Measuring Risk Objectively?

In order to manage the complexity of life and the accompanying uncertainties, we build models.  Models by their very nature are reductions, that is, we throw out a certain amount of information.  A historian writing a history of Frankfurt, Germany is not going to concern himself with spots on the floor of the Rathaus in 1888 (unless he is a post-modern reductionist).

Risk is itself an abstraction, it is certainly not real.  Being the victim of a  specific risk, however, is real enough.  A more interesting topic is whether or not risk is objective or subjective.  How we measure matters.  It may impress to show on a slide that the mail gateway anti-virus blocked ten million attempts in the last year, but it matters little when the consequences of a single failure can end the business.

The U.S. legal scholar Cass Sunstein, who coined the term “libertarian paternalism” has commented on how small risks can become distorted in the mind of the public and amplified to the point (normally via mass media) that they influence public policy.  He uses the terms “availability cascade” (from the availability bias) and “probability neglect” to describe the basis for the entire process. The exact same thing happens in any organization where one bad experience leads to ridiculous changes in policy.  In the US think Love Canal or Times Beach.

So when we model a certain risk, it is often driven by emotion or prejudice and key elements are included/excluded.  It may take years to identify the errors.  I could be wrong but I do not think that risk can be measured objectively even with panels of experts since they are subject to the same problems as the lumpenproletariat they feel superior to, bias, group-think, emotional amplification, poor statistical reasoning, priors etc. Because of this, I agree with Paul Slovic, risk is subjective.

Kubla Khan is Always With Us

Samuel Taylor Coleridge penned his famous poem Kubla Khan, a Vision of a Dream under the influence of a few grains of opium taken for dysentery. One can only wonder what the fifth great Khan himself was under when he ordered the building of 4,000 ships in a year for the second invasion of Japan. Perhaps he was only drunk on power. Nevertheless, it too was a catastrophic failure in which nearly everyone perished in a typhoon.

The Japanese myth had it that it was magical wind that did in Kubla Khan’s fleet. Modern archaeology tells a slightly different story. The grandson of Genghis Khan’s order led to shoddy craftsmanship, and using river vessels with flat bottoms to meet the artificial deadline. When placed under the duress of a typhoon, a statistical outlier, the vessels lacked the required design and therefore resilience to withstand the storm.

Again and again people plan based on best case scenarios ignoring the outliers whose impact is catastrophic. Completion dates are imposed based on the perception of what timeline is acceptable to the boss, or blind bottom up task by task time estimates. This carries on today, whether it is ambitious government, ambitious business, or ambitious IAM . We hear repeatedly stories of hard-nosed leaders saying, “I told them I wanted it yesterday and they made it happen.” While these stories appear regularly in the press, the stories we don’t hear (unless the magnitude is large) are the numerous small failures where “I wanted it yesterday” is a loser. I assure you these out number the success stories but there is no one out their bragging about that, “Hey everyone, boy did we lose money this week” or “I would like to congratulate the team for missing every deadline I imposed on them.”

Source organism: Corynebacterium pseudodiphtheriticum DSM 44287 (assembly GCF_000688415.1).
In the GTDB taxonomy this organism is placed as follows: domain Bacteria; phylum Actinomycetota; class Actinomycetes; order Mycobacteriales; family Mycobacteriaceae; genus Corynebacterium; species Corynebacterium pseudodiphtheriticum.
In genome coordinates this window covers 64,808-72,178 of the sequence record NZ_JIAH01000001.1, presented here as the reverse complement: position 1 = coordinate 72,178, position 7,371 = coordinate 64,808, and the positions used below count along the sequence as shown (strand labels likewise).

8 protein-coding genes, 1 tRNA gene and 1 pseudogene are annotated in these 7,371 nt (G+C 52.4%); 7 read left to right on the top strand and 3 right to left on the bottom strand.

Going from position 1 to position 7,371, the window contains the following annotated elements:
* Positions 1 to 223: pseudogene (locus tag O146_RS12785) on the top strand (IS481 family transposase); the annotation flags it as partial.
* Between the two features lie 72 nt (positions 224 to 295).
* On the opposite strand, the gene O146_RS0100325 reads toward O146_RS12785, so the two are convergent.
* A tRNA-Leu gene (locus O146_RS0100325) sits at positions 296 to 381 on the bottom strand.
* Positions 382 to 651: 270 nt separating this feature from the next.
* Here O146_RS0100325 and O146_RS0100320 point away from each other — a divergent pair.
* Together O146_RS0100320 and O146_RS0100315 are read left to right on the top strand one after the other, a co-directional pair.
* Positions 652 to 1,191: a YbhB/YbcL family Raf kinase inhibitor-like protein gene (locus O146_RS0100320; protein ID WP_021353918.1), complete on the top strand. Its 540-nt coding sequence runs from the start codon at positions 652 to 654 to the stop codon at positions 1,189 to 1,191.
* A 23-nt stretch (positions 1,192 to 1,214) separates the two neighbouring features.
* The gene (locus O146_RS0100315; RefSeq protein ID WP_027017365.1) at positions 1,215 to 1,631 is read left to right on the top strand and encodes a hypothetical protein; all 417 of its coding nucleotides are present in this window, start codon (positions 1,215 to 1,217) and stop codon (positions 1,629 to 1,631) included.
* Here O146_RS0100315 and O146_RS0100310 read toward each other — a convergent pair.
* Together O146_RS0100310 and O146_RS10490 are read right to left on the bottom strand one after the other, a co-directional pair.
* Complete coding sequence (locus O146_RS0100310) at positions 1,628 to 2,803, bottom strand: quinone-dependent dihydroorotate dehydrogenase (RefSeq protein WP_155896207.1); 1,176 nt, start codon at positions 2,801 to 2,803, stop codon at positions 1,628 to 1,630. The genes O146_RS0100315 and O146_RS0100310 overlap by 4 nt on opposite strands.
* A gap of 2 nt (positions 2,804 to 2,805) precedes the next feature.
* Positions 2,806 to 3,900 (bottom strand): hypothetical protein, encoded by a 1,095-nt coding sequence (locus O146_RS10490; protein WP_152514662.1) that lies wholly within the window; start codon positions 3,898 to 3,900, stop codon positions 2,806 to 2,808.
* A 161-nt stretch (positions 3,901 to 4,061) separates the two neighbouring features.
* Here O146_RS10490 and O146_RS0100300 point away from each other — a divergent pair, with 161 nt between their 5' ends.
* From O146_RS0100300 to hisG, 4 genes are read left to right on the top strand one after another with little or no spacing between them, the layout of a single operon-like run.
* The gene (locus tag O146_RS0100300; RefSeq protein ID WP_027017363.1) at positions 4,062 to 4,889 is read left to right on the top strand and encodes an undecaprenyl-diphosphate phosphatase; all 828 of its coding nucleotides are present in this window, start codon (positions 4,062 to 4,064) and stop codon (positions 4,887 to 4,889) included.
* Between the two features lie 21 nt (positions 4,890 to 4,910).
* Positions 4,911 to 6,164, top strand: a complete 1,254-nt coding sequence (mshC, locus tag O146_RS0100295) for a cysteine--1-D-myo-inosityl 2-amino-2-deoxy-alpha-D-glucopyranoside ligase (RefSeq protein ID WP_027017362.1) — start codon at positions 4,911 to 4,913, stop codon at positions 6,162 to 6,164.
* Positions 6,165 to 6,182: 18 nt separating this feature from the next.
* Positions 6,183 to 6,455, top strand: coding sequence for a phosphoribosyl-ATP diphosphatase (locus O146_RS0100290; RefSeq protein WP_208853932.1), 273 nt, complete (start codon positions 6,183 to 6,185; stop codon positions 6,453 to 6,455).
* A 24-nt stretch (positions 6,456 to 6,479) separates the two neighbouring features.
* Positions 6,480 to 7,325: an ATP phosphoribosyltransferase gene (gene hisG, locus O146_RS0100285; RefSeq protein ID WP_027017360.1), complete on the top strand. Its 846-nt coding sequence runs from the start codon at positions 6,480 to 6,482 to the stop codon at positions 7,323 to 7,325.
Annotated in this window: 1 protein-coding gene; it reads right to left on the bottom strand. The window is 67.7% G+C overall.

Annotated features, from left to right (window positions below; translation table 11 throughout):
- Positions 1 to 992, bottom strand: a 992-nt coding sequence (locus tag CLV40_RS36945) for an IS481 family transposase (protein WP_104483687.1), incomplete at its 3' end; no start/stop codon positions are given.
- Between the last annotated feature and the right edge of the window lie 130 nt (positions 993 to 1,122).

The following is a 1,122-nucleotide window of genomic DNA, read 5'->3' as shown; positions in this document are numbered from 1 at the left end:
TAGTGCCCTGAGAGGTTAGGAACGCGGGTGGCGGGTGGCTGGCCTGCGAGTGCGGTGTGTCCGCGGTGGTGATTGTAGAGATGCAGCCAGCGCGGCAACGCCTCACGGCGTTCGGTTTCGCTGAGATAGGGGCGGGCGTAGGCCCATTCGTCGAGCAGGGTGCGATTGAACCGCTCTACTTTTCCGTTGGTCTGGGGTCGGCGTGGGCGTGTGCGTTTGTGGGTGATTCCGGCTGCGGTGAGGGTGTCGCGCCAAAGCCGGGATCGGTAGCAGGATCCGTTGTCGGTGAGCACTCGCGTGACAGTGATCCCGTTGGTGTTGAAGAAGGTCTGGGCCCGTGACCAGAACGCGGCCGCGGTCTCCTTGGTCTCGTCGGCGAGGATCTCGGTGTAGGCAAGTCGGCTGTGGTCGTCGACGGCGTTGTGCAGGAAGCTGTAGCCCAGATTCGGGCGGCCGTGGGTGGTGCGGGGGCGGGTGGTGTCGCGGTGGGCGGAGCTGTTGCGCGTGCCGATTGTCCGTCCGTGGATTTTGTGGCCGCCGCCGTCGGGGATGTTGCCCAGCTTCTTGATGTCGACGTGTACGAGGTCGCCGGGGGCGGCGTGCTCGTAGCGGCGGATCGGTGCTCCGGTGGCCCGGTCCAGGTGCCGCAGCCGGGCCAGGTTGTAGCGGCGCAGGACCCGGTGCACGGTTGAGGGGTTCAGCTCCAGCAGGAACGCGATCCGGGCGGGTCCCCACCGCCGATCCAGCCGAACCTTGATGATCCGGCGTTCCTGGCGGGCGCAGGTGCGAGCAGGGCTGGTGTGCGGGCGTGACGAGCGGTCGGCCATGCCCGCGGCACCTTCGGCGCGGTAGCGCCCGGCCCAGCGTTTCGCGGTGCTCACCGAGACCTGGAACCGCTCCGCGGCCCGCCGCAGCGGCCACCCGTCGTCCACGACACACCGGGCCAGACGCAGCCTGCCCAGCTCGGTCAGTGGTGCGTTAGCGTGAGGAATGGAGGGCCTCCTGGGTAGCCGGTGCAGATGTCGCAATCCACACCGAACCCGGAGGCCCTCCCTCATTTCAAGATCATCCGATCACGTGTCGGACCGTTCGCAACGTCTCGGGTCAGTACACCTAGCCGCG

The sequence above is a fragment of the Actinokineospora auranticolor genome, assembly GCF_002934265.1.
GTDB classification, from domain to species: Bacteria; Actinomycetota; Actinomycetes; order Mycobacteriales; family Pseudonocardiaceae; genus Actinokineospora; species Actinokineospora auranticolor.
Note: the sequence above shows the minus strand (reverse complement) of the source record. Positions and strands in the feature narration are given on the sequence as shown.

It is no different then the gambler bragging about his winnings and strangely silent on his losses. As Nassim Taleb has said, “We don’t learn that we don’t learn.”

Preventing SUNburn?

So it’s finally beginning.  Identity Management vendors are percieving the departure of Sun IDM from the landscape.   CA is now offering Sun Users the ability to switch over to CA’s IDM product.

I’ve not heard much lately about what the eventual plans are for Sun IDM, but something’s going to have to be announced soon before the other IdM vendors pull the rug out from under Sun/Oracle.

Application Centric Identity?

I’ve been listening / reading to information lately on “Application Centric Identity ” and how it’s supposed to be the new wave in Identity Management.  Frankly I’m a bit confused.

Basically it sounds like what’s being discussed is the creation of an authoritative store, something I’ve been working with in Identity Management for about 5 years now.

The “newness” to this offering seems to be the implementation of SOA / Web-services architectures to make it more interesting and accessible to authentication / authorization services.

I’ve always felt that by gathering the authoritative attributes from each enterprise repository and linking them together in an authoritative store (metadirectory) you create the clearest picture of what each identity “looks” like.  Furthermore, these authoritative entries can then be used as the basis for provisioning new application entries and update existing ones.

To me it seems like the backers of this school of thought are finding a new way to talk about the integration of Enterprise level ERP systems with Identity Management.  This is not a bad thing.  The one thing we need to do is break out of the idea that Identity Management is solely provisioning or Access Management. One without the other is worse than useless given the potential for malicious behavior.

Start up…

This is a new blog on SAP’s Netweaver Identity Manager, fka Maxware. from the practitioners of Secude Global Consulting. We will use our experiences installing, deploying and configuring this product to help you get the maximum benefit from this versatile piece of software. You may also see an occasional post on systems thinking and enterprise risk management.